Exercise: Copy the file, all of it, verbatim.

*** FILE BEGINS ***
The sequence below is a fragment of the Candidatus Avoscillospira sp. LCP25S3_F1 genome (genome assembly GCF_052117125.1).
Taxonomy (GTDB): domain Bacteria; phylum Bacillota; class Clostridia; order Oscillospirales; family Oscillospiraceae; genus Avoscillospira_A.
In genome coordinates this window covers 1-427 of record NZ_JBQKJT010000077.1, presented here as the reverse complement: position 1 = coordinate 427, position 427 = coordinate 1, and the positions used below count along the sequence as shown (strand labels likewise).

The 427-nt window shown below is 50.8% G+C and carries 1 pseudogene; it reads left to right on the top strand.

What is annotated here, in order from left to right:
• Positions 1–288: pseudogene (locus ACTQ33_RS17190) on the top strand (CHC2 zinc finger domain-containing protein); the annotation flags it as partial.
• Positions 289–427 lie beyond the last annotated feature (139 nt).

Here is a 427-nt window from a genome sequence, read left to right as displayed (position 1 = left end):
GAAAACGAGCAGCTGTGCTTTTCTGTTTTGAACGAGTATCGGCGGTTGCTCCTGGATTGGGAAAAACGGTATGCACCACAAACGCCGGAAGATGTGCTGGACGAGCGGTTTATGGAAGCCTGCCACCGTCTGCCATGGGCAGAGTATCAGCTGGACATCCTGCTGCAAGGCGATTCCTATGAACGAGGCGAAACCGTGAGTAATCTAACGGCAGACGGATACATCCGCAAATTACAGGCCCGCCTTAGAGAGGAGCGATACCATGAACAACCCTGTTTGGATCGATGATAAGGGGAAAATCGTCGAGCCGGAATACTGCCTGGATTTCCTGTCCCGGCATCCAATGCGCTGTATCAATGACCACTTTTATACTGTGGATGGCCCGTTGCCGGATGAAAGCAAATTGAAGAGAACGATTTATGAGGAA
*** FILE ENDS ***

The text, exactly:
The sequence below is a fragment of the Candidatus Avoscillospira sp. LCP25S3_F1 genome (genome assembly GCF_052117125.1).
Taxonomy (GTDB): domain Bacteria; phylum Bacillota; class Clostridia; order Oscillospirales; family Oscillospiraceae; genus Avoscillospira_A.
In genome coordinates this window covers 1-427 of record NZ_JBQKJT010000077.1, presented here as the reverse complement: position 1 = coordinate 427, position 427 = coordinate 1, and the positions used below count along the sequence as shown (strand labels likewise).

The 427-nt window shown below is 50.8% G+C and carries 1 pseudogene; it reads left to right on the top strand.

What is annotated here, in order from left to right:
• Positions 1–288: pseudogene (locus ACTQ33_RS17190) on the top strand (CHC2 zinc finger domain-containing protein); the annotation flags it as partial.
• Positions 289–427 lie beyond the last annotated feature (139 nt).

Here is a 427-nt window from a genome sequence, read left to right as displayed (position 1 = left end):
GAAAACGAGCAGCTGTGCTTTTCTGTTTTGAACGAGTATCGGCGGTTGCTCCTGGATTGGGAAAAACGGTATGCACCACAAACGCCGGAAGATGTGCTGGACGAGCGGTTTATGGAAGCCTGCCACCGTCTGCCATGGGCAGAGTATCAGCTGGACATCCTGCTGCAAGGCGATTCCTATGAACGAGGCGAAACCGTGAGTAATCTAACGGCAGACGGATACATCCGCAAATTACAGGCCCGCCTTAGAGAGGAGCGATACCATGAACAACCCTGTTTGGATCGATGATAAGGGGAAAATCGTCGAGCCGGAATACTGCCTGGATTTCCTGTCCCGGCATCCAATGCGCTGTATCAATGACCACTTTTATACTGTGGATGGCCCGTTGCCGGATGAAAGCAAATTGAAGAGAACGATTTATGAGGAA